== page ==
Editor’s Note January/February 2013: Watching Little Brother
Monday, January 7, 2013
By Sam Hurwitt
I didn't really know what to expect when I went to see Little Brother
last January. I was familiar with Cory Doctorow through Boing Boing,
the blog he coedits, and through his online presence in general, but I
hadn't read his best-selling young-adult novel on which the play was
based. Nor had I made it to one of Custom Made Theatre Company's shows
before, though I'd long intended to. On the other hand, I'd been
following adaptor/director Josh Costello's theatrical endeavors off and
on for quite some time, since I'd met him back when he was doing theatre
in high school.
Image: "Spies” by Emory Allen on Flickr. Used under Creative Commons license.
Nothing could have prepared me for how much power the play packed. There
was an obvious timeliness to the story of a government crackdown on
civil liberties after a terrorist attack and the teenage hackers who get
caught up in its net and devote themselves to subverting it. But that
was combined in the play with wonderfully appealing characters and a
briskly kinetic staging with some marvelously inventive touches. The
young cast of three populated the stage with many characters, with
everyone except the central protagonist Marcus playing multiple roles.
And Costello managed to find a way to make texting look dynamic, with
people typing on video in the background while the actors interacted and
carried on the conversation as if they were speaking face to face. More
than that, the story of ordinary citizens—minors, even—coming together
to stand up for their rights and affect social change made the play not
just entertaining but an active force for good in a democratic society.
Theatre Bay Area magazine has been publishing plays in its pages since
2005, specifically the winner of the annual Glickman Award for best play
to premiere in the Bay Area, which we still print every summer. But a
couple years ago we started publishing two plays a year. Every January
we pick an outstanding new play by a Bay Area playwright to share with
our readers. First was Chinaka Hodge's Mirrors in Every Corner in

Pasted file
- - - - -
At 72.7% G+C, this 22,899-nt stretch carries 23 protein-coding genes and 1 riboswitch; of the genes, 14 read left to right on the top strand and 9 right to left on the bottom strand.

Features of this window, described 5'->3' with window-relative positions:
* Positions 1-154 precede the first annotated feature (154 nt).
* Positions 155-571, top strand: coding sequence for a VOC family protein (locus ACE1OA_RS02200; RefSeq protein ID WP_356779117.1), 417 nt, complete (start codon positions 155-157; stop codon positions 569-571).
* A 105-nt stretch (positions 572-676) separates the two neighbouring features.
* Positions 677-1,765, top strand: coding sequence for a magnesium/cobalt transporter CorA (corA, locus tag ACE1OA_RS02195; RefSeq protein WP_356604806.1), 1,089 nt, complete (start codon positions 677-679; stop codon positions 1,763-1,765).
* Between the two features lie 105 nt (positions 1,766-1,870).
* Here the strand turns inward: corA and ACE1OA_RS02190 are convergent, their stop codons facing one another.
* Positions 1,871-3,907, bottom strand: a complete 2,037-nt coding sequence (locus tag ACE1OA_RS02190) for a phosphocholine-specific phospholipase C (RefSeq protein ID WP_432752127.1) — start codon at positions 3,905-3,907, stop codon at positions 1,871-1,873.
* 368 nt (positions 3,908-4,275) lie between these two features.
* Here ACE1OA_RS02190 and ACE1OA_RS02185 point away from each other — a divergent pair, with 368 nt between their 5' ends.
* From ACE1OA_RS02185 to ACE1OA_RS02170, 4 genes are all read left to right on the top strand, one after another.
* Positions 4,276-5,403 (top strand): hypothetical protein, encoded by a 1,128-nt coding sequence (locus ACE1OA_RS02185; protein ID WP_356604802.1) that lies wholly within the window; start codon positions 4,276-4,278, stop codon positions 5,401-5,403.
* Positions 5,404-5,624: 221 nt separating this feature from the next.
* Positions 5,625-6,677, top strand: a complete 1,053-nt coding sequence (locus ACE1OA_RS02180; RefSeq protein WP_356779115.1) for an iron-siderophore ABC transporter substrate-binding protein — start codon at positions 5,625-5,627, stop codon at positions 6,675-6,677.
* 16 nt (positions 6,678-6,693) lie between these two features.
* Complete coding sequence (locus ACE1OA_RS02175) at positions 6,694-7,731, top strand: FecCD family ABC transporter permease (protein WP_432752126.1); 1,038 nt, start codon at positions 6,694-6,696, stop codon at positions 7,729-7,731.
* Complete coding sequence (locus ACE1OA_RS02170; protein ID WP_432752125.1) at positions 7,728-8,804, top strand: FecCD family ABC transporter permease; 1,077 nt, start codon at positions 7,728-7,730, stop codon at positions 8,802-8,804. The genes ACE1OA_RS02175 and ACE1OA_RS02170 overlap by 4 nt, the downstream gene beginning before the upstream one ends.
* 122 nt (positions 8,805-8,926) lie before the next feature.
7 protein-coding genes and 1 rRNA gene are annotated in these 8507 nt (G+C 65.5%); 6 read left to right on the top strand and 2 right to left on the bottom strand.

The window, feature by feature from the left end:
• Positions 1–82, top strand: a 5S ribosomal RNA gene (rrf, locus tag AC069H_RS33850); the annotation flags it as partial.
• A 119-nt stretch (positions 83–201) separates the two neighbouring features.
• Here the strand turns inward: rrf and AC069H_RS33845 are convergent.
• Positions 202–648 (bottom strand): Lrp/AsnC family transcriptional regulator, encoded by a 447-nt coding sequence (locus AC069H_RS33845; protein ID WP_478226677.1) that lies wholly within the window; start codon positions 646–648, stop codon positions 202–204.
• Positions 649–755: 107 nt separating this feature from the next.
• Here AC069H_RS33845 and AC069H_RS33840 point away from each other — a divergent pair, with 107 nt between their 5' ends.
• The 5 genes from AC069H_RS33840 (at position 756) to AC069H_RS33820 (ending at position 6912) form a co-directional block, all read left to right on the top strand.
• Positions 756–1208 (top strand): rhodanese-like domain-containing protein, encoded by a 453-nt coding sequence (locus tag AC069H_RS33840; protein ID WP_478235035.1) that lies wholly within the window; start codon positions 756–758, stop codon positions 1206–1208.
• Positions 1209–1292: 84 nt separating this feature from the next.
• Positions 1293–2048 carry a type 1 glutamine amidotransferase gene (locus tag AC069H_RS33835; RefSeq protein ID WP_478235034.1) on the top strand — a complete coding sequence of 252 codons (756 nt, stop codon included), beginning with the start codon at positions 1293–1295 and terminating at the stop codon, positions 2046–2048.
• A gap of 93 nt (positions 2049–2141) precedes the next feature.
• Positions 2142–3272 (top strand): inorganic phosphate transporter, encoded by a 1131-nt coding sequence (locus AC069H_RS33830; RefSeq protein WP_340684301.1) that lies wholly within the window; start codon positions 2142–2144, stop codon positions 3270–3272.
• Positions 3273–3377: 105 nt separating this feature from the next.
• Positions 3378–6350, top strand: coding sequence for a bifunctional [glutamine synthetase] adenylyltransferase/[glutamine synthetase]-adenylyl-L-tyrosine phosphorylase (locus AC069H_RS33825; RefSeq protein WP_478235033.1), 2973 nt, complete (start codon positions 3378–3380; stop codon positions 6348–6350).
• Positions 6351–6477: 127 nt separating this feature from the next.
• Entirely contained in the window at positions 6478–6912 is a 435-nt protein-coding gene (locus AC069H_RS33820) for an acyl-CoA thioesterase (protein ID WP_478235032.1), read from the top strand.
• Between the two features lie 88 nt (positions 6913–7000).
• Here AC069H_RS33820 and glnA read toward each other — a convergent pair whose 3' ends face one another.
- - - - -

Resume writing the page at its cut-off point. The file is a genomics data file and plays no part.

2011, then Marcus Gardley's ...and Jesus Moonwalks the Mississippi a
year ago, and now we're thrilled to bring you the full text of Little
Brother in this issue, preceded by an interview with Costello about the
In other news, the last year or two has brought one casting controversy
after another into the theatre blogosphere and Twittersphere, from white
actors cast as Puerto Rican characters in Stephen Adly Guirgis's The
Motherfucker with the Hat at TheaterWorks in Connecticut (not to be
confused with our own TheatreWorks in Silicon Valley) to a play set in
Imperial China, Duncan Sheik and Steven Sater's The Nightingale, with
hardly any Asian actors.
The controversy is hardly new; David Henry Hwang has written not one,
but two plays based on his own experience getting caught up in the flap
about Jonathan Pryce playing a Eurasian character in Miss Saigon on
Broadway. But the fact that people are speaking out more and more about
yellowface casting and whitewashing of minority characters is
encouraging, and it raises questions about any number of beloved
The Mikado, for example, is one of Gilbert and Sullivan's best-loved
and most performed comic operas, and yet despite being purportedly set
in Japan—albeit a fanciful version that's more a satirical swipe at
British officialdom than anything else—it's never performed with Asian
actors. (What, never? No, never. What, never? Well, hardly ever.) And
don't get me started on opera. Blackface Otellos and yellowface Cio-Cio
Sans in Madama Butterfly are still common; the most recent production
of Otello at San Francisco Opera starred a white South African tenor who's played the role many times before. How is it that this is still okay?
Impact Theatre artistic director Melissa Hillman gets into some of these
questions in a feature in this issue about the notion (or rather, the
myth) of "color-blind casting." Not so much the opera thing, but I'm not
going to let that stop me from harping on it here. Interestingly, Little Brother playwright Costello was Hillman's predecessor as
artistic director of that same company, so there's a whole lot of Impact
in this here magazine. All this and a profile of playwright Christopher
Chen, a Q&A with composer Marcus Shelby, and more.
Coming up next in March/April is our Spring Preview issue. Season
listings for that one are due January 9, so any company members who
haven’t sent us their seasons yet had better get cracking.
Sam Hurwitt is editor-in-chief for Theatre Bay Area. He is also the author of The Idiolect, a blog about theatre, movies, comics, media and the decline and fall of Western civilization. E-mail firstname.lastname@example.org.